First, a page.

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Anger: Helping Children Cope With This Complex Emotion

By — NYU Child Study Center
Updated on Jul 9, 2010

What is anger?

Anger is a fundamental emotion felt by all people. It is normal and often healthy. When it gets out of control, however, anger can become destructive. In children this can lead to difficulties with family, with peers, and with school performance. Similar to other emotions, anger is accompanied by physiological changes. For example, when you get angry both your heart rate and blood pressure may increase. Anger can be caused by both internal and external events. For example, a child could become angry because he feels that his grades in school are not good enough (internal) or a child could become angry because she was pushed by a sibling (external).

The natural way to express anger is to respond with aggression. It is the instinctive response to believed physical or verbal threats. Responding aggressively in every threatening situation, however, is not healthy or safe. Aggressive acts can lead to social problems, difficulties with family members, troubles with the law, and physical or emotional harm. Therefore, it is important that children, at an early age, are taught effective, healthy ways of controlling their anger.

What does anger look like at different ages?

In early childhood, children begin to master the ability to suppress physically aggressive impulses (pushing, hitting, pinching, biting, yelling) when they are angry. Preschool-aged children are learning to identify basic emotional states in themselves and others with the use of words. However, it is common to see young children resort to physically acting out behaviors (throwing toys, pushing or hitting a parent or peer) as they are still becoming accustomed to using words to express their feelings.

As children age, they develop more sophisticated language skills and begin to be able to take the perspective of others. They develop empathy and are better able to understand the effect their actions and words have on others. By the later elementary grades, children should be able to express angry feelings verbally as opposed to physically. However, children with language difficulties or difficulties controlling impulses frequently struggle with managing angry feelings and may resort to physically acting out, yelling, or refusing to obey school or household rules.

Teenagers have a whole new set of stressors and concerns that may trigger angry, frustrated feelings, including an increased need for independence and privacy, in addition to increased academic, social and work demands. Some teens express frustration and anger by refusing to verbalize feelings and thoughts while others act out physically by throwing objects or slamming doors. A handful of teens will have difficulty managing physically aggressive impulses and their acting out may escalate to the point of aggression towards others. Peer culture can also play a significant role in the acceptance of verbal or physical aggression as an appropriate response to angry feelings.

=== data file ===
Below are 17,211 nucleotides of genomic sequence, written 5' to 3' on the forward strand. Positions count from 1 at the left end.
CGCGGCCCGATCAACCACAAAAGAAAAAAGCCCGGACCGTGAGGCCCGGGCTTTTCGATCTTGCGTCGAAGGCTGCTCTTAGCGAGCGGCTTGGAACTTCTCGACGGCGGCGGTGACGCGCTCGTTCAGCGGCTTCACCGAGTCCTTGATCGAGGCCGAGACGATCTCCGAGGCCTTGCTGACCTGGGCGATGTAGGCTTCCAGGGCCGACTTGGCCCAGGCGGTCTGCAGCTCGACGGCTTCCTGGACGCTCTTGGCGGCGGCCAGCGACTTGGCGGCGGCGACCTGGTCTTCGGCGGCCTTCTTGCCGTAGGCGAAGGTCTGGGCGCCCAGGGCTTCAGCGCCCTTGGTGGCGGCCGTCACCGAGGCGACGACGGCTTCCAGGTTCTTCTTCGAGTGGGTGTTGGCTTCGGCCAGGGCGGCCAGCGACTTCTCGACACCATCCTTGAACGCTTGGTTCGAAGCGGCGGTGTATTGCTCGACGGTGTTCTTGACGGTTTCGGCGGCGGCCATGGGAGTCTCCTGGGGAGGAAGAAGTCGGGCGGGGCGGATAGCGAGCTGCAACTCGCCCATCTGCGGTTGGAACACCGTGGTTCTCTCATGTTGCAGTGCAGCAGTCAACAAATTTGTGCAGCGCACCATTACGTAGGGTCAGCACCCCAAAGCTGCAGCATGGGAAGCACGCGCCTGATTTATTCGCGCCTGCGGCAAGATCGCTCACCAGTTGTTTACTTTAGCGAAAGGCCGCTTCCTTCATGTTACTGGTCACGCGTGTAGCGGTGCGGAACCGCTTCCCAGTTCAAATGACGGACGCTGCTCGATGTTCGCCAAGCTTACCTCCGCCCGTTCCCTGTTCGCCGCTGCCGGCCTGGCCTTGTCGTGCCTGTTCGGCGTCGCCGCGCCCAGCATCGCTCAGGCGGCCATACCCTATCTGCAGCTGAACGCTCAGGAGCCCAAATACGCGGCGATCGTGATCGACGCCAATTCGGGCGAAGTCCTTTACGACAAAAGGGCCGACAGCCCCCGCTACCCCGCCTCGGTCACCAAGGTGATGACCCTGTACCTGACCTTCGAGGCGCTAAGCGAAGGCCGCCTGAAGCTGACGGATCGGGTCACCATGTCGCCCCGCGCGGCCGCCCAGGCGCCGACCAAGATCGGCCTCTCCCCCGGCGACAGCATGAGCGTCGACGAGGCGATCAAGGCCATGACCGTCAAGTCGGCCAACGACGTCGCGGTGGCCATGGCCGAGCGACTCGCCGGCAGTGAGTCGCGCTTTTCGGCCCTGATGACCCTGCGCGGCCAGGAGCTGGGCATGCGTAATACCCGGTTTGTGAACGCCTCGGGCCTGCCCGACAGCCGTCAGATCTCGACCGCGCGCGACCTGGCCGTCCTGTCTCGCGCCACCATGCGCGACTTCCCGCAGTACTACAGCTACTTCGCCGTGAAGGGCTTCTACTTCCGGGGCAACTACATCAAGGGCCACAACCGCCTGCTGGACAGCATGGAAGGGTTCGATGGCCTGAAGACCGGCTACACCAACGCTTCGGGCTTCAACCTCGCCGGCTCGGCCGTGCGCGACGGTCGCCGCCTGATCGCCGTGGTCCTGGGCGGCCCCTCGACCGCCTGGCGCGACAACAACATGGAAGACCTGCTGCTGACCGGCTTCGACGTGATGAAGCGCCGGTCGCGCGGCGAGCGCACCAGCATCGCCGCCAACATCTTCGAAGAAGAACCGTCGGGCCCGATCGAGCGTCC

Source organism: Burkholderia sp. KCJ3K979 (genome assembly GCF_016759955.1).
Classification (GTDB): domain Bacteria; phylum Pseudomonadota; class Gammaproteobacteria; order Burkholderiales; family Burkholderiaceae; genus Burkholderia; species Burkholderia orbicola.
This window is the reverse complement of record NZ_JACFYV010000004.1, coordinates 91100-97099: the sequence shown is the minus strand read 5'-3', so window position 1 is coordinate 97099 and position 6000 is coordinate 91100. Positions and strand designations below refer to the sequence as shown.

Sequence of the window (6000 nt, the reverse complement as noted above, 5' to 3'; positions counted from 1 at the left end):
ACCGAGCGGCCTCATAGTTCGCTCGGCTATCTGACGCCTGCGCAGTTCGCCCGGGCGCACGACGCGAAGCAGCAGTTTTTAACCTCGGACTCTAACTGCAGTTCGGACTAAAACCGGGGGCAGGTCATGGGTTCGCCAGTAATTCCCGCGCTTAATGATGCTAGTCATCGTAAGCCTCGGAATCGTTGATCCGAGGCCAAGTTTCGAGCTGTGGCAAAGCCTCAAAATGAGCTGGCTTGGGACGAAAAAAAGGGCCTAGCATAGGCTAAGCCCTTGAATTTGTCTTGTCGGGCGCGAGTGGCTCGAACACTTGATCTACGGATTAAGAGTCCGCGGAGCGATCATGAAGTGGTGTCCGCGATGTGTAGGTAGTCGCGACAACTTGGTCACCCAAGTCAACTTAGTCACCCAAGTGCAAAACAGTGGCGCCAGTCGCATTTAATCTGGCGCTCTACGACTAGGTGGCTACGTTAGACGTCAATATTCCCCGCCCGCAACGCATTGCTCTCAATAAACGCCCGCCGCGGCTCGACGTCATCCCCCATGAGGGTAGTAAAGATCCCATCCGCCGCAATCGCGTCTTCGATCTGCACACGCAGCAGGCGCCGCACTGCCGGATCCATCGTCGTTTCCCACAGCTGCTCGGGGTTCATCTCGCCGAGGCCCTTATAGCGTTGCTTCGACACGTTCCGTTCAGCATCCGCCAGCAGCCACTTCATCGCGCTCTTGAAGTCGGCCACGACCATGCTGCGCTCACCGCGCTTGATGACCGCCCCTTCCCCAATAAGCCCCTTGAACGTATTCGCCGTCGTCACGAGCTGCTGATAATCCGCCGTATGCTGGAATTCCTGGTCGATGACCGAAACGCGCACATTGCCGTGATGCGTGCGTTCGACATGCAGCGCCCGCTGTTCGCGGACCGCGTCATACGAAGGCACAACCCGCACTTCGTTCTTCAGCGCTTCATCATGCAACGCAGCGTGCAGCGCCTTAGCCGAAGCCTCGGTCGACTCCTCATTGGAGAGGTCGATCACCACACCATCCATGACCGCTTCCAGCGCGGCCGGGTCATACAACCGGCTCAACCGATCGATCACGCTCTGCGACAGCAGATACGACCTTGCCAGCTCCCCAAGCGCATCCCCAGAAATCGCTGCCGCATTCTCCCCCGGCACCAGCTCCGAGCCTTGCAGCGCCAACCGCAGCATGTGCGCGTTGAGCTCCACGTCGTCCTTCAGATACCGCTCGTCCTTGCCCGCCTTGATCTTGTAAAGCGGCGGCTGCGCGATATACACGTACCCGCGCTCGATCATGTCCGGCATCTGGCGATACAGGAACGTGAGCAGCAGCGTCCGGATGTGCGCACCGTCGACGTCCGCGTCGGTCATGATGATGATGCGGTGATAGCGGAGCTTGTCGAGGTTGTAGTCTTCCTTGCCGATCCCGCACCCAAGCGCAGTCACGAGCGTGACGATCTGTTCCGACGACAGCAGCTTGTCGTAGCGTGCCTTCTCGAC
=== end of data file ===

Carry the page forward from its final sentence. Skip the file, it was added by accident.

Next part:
What can I do as a parent?

How parents respond to emotional situations has a significant effect on how well children learn to cope with their emotions. Children are continually learning self-control and need guidance about how to appropriately express and master their emotions and behaviors. Children who learn positive emotional coping skills, such as anger management, are better able to respond to and bounce back from stress. This ability serves youth throughout childhood and into adulthood and results in improved physical health and academic/work performance. It also decreases behavior problems, while increasing self-control, self-confidence and positive peer relations.

Parents can encourage effective anger management skills in the following ways:

  • Guide the development of empathy. For example, ask your child, "How do you think Sam might feel when you yell at him and grab his toy?" or "How would you feel if Sam did that to you?"
  • Teach children that all feelings are acceptable, but not all behavior is acceptable. For example, it's alright to feel frustrated, but it's not alright to hit, kick or grab as a way of expressing that feeling.
  • Every time your child must deal with angry feelings is a teachable moment. If you noticed that your child remained calm during an anger-provoking situation, point out this observation and give him a lot of praise. On the other hand, if you noticed that your child did not handle their anger so well, take the time to help your child problem solve. For example, ask your child what she can do the next time something happens that makes her angry. Help her generate options, such as "tell an adult" or "walk away" and then encourage her to respond in one of these socially appropriate ways the next time.
  • Help your child develop effective stress management habits in an effort to prevent angry outbursts. Ask your child to think of positive activities, such as exercising, reading, writing, or listening to music that will take his mind off what is upsetting him and urge him to regularly engage in these activities. Even better, model the use of these activities yourself!
  • Encourage your child to take a few deep breaths when they are angry, prior to their taking an aggressive action. Keep in mind that deep-breathing is a skill that must be practiced ahead of time to be effective. With younger children it is a skill that parents can easily practice with their child when they put them to bed at night.
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